SAN FRANCISCO, Jan. 4 (Xinhua) -- A study by researchers from the University of California, Berkeley, and Berkeley Earth, a non-profit research institute, disproves what is known as the "global warming hiatus."
The hiatus, which stems from a 2015 paper that concluded there was no detectable slowdown in ocean warming over the previous 15 years, has been cited by those dubious about global warming as evidence that climate change is a hoax.
An analysis indicates that modern buoys now used to measure ocean temperatures tend to report slightly cooler temperatures than older ship-based systems, even when measuring the same part of the ocean at the same time. As buoy measurements have replaced ship measurements, this had hidden some of the real-world warming.
After correcting for this "cold bias," researchers with the U.S. National Oceanic and Atmospheric Administration (NOAA) calculated then that the oceans have actually warmed 0.12 degrees Celsius, or 0.22 degrees Fahrenheit, per decade since 2000, nearly twice as fast as earlier estimates of 0.07 degrees Celsius per decade. This brought the rate of ocean temperature rise in line with estimates for the previous 30 years, between 1970 and 1999.
The new study, published Wednesday in the online, open-access journal Science Advances, uses independent data from satellites and robotic floats as well as buoys, and concludes that the NOAA results were correct.
"Our results mean that essentially NOAA got it right, that they were not cooking the books," said lead author Zeke Hausfather, a graduate student in UC Berkeley's Energy and Resources Group, explaining that years ago, mariners measured the ocean temperature by scooping up a bucket of water from the ocean and sticking a thermometer in it. In the 1950s, however, ships began to automatically measure water piped through the engine room, which typically is warm.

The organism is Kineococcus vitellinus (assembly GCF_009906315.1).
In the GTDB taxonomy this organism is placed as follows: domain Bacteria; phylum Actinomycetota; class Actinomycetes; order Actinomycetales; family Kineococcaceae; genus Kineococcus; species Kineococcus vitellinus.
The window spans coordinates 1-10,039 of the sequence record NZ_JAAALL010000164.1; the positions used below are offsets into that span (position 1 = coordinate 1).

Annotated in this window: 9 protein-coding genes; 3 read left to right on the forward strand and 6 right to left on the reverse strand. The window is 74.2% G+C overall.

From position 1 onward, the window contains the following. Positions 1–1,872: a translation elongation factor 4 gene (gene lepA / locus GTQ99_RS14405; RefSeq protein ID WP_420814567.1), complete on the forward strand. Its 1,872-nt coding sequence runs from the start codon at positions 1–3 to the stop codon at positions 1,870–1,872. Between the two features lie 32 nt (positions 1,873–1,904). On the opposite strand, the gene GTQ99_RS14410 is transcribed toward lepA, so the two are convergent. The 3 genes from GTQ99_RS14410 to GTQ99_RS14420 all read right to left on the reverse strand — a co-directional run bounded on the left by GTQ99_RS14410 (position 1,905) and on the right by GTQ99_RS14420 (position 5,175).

Nowadays, buoys cover much of the ocean and that data is beginning to supplant ship data. But the buoys report slightly cooler temperatures because they measure water directly from the ocean instead of after a trip through a warm engine room.
"Only a small fraction of the ocean measurement data is being used by climate monitoring groups, and they are trying to smush together data from different instruments, which leads to a lot of judgment calls about how you weight one versus the other, and how you adjust for the transition from one to another," Hausfather was quoted as saying quoted as saying in a news release. "So we said, 'What if we create a temperature record just from the buoys, or just from the satellites, or just from the Argo floats, so there is no mixing and matching of instruments?'"
In each case, using data from only one instrument type, either satellites, buoys or Argo floats, the results matched those of the NOAA group, supporting the case that the oceans warmed 0.12 degrees Celsius per decade over the past two decades, nearly twice the previous estimate. In other words, the upward trend seen in the last half of the 20th century continued through the first 15 years of the 21st: there was no hiatus.
"In the grand scheme of things, the main implication of our study is on the hiatus, which many people have focused on, claiming that global warming has slowed greatly or even stopped," Hausfather said. "Based on our analysis, a good portion of that apparent slowdown in warming was due to biases in the ship records."